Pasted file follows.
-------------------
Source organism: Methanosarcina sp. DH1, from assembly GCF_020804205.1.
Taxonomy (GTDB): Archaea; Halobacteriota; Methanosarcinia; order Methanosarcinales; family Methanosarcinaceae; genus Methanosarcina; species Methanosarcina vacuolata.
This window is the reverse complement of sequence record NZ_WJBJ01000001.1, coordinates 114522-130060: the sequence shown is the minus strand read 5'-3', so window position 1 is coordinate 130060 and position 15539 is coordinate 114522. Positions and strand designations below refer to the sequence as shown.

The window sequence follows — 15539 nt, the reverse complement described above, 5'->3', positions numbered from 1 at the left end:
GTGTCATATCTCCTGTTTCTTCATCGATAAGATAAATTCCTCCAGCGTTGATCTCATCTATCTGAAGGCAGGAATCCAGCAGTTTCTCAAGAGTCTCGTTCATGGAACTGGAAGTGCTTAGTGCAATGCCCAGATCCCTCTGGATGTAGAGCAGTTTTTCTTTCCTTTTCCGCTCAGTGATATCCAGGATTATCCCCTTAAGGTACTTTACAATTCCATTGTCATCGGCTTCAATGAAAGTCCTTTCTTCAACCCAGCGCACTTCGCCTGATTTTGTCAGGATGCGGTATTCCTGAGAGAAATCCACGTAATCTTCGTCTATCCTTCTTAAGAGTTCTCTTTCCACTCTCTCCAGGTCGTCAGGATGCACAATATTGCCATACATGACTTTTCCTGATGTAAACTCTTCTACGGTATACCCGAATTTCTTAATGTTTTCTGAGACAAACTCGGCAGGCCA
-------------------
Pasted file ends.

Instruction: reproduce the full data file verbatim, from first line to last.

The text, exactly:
Source organism: Methanosarcina sp. DH1, from assembly GCF_020804205.1.
Taxonomy (GTDB): Archaea; Halobacteriota; Methanosarcinia; order Methanosarcinales; family Methanosarcinaceae; genus Methanosarcina; species Methanosarcina vacuolata.
This window is the reverse complement of sequence record NZ_WJBJ01000001.1, coordinates 114522-130060: the sequence shown is the minus strand read 5'-3', so window position 1 is coordinate 130060 and position 15539 is coordinate 114522. Positions and strand designations below refer to the sequence as shown.

The window sequence follows — 15539 nt, the reverse complement described above, 5'->3', positions numbered from 1 at the left end:
GTGTCATATCTCCTGTTTCTTCATCGATAAGATAAATTCCTCCAGCGTTGATCTCATCTATCTGAAGGCAGGAATCCAGCAGTTTCTCAAGAGTCTCGTTCATGGAACTGGAAGTGCTTAGTGCAATGCCCAGATCCCTCTGGATGTAGAGCAGTTTTTCTTTCCTTTTCCGCTCAGTGATATCCAGGATTATCCCCTTAAGGTACTTTACAATTCCATTGTCATCGGCTTCAATGAAAGTCCTTTCTTCAACCCAGCGCACTTCGCCTGATTTTGTCAGGATGCGGTATTCCTGAGAGAAATCCACGTAATCTTCGTCTATCCTTCTTAAGAGTTCTCTTTCCACTCTCTCCAGGTCGTCAGGATGCACAATATTGCCATACATGACTTTTCCTGATGTAAACTCTTCTACGGTATACCCGAATTTCTTAATGTTTTCTGAGACAAACTCGGCAGGCCA